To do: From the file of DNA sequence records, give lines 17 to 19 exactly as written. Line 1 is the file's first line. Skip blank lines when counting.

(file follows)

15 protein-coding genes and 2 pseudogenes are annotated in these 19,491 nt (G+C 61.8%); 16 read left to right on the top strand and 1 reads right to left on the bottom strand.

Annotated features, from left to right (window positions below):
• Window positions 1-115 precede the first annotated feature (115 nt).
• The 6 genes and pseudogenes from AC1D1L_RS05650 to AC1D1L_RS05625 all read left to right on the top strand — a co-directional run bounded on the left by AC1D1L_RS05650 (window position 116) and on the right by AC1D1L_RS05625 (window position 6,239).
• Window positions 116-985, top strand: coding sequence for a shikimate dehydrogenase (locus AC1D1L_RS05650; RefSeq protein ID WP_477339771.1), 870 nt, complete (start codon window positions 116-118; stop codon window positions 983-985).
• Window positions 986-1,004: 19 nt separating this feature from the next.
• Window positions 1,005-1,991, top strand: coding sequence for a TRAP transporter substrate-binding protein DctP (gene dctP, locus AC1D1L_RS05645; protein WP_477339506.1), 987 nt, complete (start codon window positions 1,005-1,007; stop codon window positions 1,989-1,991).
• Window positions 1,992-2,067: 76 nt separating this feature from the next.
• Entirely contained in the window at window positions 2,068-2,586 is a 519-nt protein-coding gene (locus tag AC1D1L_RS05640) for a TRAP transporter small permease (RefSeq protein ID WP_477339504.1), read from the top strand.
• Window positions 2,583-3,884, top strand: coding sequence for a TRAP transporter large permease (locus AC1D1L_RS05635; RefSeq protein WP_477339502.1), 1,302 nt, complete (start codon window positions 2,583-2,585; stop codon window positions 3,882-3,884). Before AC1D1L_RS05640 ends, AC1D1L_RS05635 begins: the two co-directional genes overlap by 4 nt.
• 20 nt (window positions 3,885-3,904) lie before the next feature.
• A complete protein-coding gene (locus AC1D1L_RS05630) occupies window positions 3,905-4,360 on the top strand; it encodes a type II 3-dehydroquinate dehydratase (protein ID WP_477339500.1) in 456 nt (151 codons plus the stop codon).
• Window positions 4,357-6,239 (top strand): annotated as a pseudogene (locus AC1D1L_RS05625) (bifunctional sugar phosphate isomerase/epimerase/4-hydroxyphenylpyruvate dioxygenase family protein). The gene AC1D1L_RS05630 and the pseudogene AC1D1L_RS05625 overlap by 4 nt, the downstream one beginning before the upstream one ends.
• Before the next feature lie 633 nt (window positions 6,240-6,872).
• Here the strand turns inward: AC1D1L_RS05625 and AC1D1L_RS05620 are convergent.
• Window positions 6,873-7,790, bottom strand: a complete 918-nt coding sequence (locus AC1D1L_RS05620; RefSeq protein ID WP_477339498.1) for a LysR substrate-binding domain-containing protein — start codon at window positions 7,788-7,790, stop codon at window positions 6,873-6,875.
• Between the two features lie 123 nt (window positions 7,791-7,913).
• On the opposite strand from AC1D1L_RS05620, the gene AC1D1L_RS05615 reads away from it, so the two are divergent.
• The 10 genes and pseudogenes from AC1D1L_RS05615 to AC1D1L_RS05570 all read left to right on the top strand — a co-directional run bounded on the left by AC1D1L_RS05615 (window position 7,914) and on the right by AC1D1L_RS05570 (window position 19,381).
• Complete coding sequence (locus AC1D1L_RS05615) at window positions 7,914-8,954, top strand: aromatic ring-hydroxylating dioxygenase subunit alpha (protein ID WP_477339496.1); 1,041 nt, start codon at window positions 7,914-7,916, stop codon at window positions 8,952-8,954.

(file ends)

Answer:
• Between the two features lie 123 nt (window positions 7,791-7,913).
• On the opposite strand from AC1D1L_RS05620, the gene AC1D1L_RS05615 reads away from it, so the two are divergent.
• The 10 genes and pseudogenes from AC1D1L_RS05615 to AC1D1L_RS05570 all read left to right on the top strand — a co-directional run bounded on the left by AC1D1L_RS05615 (window position 7,914) and on the right by AC1D1L_RS05570 (window position 19,381).